PIA Clifford-Marsh relished her education at New Lambton Public so much that when it was time for her and husband Oliver to start a family, they decided they wanted their children to attend the popular school too.
The couple bought a home on Croudace Street, New Lambton, when their daughter Fox was six months old because it was in the school's intake area.
"For years every time we drove past my daughter would say 'That's my big school, I'm going there' and was so excited."
But a question mark now hangs over whether Fox will be able to attend the school 1.2 kilometres away next year as planned, due to the school considering proposed changes to its intake area.
A spokesperson for the Department of Education said it reviews its local intake areas regularly and "the ongoing increase in enrolment demand for New Lambton Public School cannot be accommodated by the available permanent classrooms".
The school currently has 692 students, compared to its enrolment cap of 554.
The spokesperson said the department was considering reducing New Lambton's intake area, while increasing Lambton Public's "by a small number of houses" and Wallsend South Public's area too.
"New Lambton Heights Infants' current intake area remains the same but [would be] located inside the Wallsend South Public School intake area, not in the intake area of New Lambton Public School as it currently does," the spokesperson said.
The department held an online meeting on Wednesday night to share the proposed changes and provide an opportunity for question and comment.
"All comments made on the proposal are currently being considered," the spokesperson said. "This will result in a recommendation to the Department of Education for approval."
Mrs Clifford-Marsh questioned how many families planning on enrolment knew about the proposed changes - or the meeting.
She visited the school on Tuesday and was told it was considering changing its intake area and her house and seven neighbouring properties were under review. She wasn't told about the meeting.
She said a slide showed her and her neighbours' houses would be zoned for Lambton Public.
"I spoke to my neighbours afterwards who seemed quite upset - they did not know about this either because we've always been in zone," she said.
"We've had captains and vice captains - there's a long history of going to New Lambton Public and coming back and sending your kids to the same school."
Each has written to the school saying they should remain part of the zone.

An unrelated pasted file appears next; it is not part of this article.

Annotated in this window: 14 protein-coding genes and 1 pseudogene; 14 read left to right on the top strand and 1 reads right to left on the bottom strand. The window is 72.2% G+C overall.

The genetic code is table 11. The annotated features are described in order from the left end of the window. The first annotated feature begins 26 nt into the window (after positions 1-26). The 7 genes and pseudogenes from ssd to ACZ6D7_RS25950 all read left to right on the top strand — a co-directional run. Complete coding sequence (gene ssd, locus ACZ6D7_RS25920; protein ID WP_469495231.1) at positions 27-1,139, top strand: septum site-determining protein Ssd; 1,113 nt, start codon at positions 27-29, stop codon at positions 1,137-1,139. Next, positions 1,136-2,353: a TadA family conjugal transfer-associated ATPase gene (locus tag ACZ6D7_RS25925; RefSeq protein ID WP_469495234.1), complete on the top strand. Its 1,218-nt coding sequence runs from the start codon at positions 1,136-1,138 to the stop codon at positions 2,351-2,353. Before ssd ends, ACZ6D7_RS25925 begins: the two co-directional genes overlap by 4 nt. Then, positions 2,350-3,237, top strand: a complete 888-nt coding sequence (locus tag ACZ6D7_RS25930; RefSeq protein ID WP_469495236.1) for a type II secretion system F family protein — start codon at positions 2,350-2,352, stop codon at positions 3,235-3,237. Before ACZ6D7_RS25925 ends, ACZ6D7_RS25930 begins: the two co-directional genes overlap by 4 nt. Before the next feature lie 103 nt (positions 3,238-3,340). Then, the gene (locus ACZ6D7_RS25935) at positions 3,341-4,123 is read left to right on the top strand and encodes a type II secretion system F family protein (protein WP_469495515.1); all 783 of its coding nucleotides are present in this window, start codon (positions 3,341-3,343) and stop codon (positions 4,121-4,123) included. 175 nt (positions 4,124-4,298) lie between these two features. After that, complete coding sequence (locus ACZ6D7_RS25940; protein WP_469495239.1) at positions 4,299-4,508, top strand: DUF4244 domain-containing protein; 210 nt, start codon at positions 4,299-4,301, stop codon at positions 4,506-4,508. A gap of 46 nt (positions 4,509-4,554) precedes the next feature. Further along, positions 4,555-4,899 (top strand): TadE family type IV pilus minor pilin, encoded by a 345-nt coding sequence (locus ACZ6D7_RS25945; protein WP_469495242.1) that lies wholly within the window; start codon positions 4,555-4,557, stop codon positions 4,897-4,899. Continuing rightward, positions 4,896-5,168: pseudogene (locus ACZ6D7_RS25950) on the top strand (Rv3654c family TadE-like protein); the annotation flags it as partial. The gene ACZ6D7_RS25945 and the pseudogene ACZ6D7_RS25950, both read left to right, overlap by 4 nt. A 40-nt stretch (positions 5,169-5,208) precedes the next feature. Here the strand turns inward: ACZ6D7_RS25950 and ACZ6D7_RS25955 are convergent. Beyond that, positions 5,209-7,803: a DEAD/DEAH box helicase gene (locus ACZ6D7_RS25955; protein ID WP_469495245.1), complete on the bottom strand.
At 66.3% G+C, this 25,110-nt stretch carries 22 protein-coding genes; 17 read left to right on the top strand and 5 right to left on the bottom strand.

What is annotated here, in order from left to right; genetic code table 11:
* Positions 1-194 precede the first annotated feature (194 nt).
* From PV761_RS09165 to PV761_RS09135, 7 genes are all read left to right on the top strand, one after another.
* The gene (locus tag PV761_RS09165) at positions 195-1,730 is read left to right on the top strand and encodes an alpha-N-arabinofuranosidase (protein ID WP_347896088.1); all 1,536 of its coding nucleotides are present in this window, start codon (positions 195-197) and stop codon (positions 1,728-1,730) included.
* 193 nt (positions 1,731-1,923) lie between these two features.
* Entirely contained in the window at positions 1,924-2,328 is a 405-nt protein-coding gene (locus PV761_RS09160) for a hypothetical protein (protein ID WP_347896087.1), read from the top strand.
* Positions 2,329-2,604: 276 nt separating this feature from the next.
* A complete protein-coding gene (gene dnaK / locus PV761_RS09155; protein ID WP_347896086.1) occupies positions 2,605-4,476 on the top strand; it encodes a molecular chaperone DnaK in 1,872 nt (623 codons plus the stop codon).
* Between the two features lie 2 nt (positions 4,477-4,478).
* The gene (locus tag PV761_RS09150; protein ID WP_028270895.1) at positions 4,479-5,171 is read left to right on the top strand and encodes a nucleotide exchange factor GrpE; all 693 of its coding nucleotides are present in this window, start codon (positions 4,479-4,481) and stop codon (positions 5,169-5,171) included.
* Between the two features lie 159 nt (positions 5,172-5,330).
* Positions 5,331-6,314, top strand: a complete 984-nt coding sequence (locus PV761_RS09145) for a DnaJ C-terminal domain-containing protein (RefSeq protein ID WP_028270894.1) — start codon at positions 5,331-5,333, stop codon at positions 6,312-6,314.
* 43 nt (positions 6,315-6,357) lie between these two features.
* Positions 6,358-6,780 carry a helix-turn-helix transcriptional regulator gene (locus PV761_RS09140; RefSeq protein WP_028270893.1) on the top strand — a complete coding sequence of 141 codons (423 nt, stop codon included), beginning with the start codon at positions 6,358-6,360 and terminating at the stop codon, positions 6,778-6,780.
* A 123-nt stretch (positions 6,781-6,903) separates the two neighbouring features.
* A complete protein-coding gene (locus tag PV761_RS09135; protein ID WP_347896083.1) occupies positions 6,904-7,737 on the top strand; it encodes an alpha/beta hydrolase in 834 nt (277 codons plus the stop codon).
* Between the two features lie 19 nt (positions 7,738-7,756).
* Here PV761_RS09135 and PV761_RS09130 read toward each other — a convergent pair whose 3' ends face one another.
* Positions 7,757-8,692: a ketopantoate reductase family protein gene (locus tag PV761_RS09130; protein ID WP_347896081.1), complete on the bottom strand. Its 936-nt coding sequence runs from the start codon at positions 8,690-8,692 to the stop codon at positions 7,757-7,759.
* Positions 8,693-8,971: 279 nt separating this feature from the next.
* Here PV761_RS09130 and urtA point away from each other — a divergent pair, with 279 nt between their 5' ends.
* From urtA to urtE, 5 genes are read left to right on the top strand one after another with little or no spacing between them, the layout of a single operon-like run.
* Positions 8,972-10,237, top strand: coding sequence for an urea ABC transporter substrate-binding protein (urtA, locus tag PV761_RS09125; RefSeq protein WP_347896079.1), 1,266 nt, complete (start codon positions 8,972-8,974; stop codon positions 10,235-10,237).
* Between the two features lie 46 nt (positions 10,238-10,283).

It's understood Ridgeway Road, Ardlessa Way and Floralia Close would be part of Wallsend South's zone. A Ridgeway Road parent has dropped flyers about the proposed changes into letterboxes.
"I find it bizarre we would potentially have to fight traffic on Lookout Road to go to Wallsend South, instead of walk to a school down the road, which is part of our community," they said.
Mrs Clifford-Marsh said families understood catchments changed over time and that action was needed because New Lambton Public is over capacity.
"But my issue is why are we cutting out people who live in New Lambton so close to the school, when we're keeping in people who live in Kotara and could go to other schools?"
The spokesperson said a Google form was available to provide feedback and would be open until at least July 16. However it was not accepting responses on Friday night.
"All comments will be considered before a recommendation is made to the Department of Education," the spokesperson said.
"Principals will fully inform each school community in week one of term three of where the process is up to."
The spokesperson said enrolments at New Lambton will open "once the matter is finalised".
Mrs Clifford-Marsh said the form was not easy to find on the school's website and again, had not been widely publicised in the community.
"There's a lack of transparency and community consultation," she said.
"For people who are not yet enrolled in the school, how are they meant to know? I feel like it's being pushed through much faster than at other schools including Newcastle East, which have had more community consultation and a transition period."
She said her family was now in limbo.
"We are upset there's a chance our children won't be able to attend the school we planned for them to go to," she said.
"They may be unable to carry on the family tradition. We are unsure about what will happen next year."
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